'It's easier for a black person to be president of the US'

Actress Helen Mirren (above) at the Academy of Motion Picture Arts and Sciences Governors Awards, where director Spike Lee accepted an honorary Oscar last Saturday.
Actress Helen Mirren (above) at the Academy of Motion Picture Arts and Sciences Governors Awards, where director Spike Lee accepted an honorary Oscar last Saturday. PHOTO: REUTERS
Actress Helen Mirren at the Academy of Motion Picture Arts and Sciences Governors Awards, where director Spike Lee (above) accepted an honorary Oscar last Saturday.
Actress Helen Mirren at the Academy of Motion Picture Arts and Sciences Governors Awards, where director Spike Lee (above) accepted an honorary Oscar last Saturday. PHOTO: REUTERS

Director Spike Lee speaks out against lack of diversity in Hollywood

LOS ANGELES • Director Spike Lee admonished the Academy of Motion Picture Arts and Sciences for its diversity issues as he accepted an honorary Oscar at a black-tie banquet in Hollywood last Saturday night.

Lee, 58, has been nominated for two competitive Oscars, one for writing Do The Right Thing (1989) and another as producer of the documentary 4 Little Girls (1997). But "nothing's changed" when it comes to race in Hollywood, he said. "It's easier to be president of the United States as a black person than head of a studio. Honest."

So it went, as the film academy - stung by fierce criticism of its failure to nominate any black actors or directors in the last round of Oscar voting - used its annual Governors Awards to face its issues head-on.

Ms Cheryl Boone Isaacs, the Academy's president, set the tone with a speech about inclusiveness and the disclosure of a five-year plan, called A2020, to broaden the demographics of the group's membership, staff and governing board.

She also voiced her pleasure to be honouring two women - actresses Gena Rowlands and Debbie Reynolds - and a black man, Lee.

The Academy keeps the identities of voters private, but news organisations that have scrutinised the roster over the years found that balloters, before a recent push to diversify membership, were more than 90 per cent white.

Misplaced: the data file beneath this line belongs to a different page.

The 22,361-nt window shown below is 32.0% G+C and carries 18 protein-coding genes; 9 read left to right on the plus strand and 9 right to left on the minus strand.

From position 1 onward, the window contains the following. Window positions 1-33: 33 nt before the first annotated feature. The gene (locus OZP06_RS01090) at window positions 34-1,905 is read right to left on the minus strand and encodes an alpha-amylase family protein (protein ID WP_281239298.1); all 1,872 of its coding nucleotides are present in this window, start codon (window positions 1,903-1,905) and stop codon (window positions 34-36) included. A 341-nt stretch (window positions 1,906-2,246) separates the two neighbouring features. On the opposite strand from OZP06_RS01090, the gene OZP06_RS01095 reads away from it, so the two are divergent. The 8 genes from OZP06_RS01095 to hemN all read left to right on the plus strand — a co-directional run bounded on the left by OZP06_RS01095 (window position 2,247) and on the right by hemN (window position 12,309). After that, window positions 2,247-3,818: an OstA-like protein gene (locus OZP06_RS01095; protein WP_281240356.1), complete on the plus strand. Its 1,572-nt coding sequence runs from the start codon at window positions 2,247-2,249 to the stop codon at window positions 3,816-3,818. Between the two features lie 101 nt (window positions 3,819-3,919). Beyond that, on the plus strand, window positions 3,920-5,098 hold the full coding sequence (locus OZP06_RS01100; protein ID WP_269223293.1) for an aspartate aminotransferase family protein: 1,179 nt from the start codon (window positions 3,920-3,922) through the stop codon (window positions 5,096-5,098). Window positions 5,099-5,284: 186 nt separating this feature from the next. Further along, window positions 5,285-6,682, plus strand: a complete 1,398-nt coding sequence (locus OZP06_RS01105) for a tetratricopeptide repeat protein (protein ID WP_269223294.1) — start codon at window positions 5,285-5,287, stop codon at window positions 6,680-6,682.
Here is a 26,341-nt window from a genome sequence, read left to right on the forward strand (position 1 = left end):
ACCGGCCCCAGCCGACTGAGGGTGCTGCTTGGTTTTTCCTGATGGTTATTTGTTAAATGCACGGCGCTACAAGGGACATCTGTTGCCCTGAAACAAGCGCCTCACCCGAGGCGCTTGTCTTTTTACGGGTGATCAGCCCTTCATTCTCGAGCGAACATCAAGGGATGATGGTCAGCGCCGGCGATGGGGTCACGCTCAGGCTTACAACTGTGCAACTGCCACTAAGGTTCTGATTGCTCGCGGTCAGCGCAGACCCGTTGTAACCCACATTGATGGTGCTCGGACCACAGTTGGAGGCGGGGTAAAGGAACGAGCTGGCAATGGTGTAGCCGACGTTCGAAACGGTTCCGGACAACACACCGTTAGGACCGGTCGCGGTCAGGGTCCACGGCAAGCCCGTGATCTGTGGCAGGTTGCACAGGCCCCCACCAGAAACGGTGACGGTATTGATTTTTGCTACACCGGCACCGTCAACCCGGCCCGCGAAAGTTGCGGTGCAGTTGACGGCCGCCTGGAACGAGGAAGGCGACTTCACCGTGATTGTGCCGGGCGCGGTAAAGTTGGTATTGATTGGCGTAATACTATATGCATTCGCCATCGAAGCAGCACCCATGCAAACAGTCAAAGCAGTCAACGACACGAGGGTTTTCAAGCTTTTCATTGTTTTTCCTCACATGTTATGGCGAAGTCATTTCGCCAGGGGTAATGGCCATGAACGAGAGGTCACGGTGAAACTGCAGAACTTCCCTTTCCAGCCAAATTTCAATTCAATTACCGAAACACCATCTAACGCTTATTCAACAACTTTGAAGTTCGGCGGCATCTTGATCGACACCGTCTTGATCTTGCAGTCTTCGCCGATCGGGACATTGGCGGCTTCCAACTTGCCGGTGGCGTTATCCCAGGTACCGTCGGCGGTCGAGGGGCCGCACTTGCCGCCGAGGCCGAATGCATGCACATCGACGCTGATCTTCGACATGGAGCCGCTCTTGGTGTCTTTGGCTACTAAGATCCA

During a ceremony that is more typically marked by boozy backpatting, attendees also voiced solidarity with those in Paris after the terror attacks there last Friday. "Peace and love to the people in France," Lee said, near the end of his 18-minute address.

Reynolds, 83, star of 1952's Singin' In The Rain, received the Jean Hersholt Humanitarian Award. She did not attend because she was recovering from surgery, the Academy said.

No white male took the stage until 2 hours and 24 minutes into the ceremony, when writer-director Nick Cassavetes rose to introduce his mother Rowlands, 85, a champion of independent film.

Cassavetes was preceded by Ms Isaacs, Jane Fonda, Zooey Deschanel, Meryl Streep, Cate Blanchett, Laura Linney and Billie Lourd. And he was followed by Aloe Blacc, Denzel Washington, Samuel L. Jackson and Wesley Snipes in advance of Lee.

Films already considered Oscar front runners - kidnap drama Room and journalism drama Spotlight - were well represented at the gathering.

NEW YORK TIMES

A version of this article appeared in the print edition of The Straits Times on November 17, 2015, with the headline ''It's easier for a black person to be president of the US''. Print Edition | Subscribe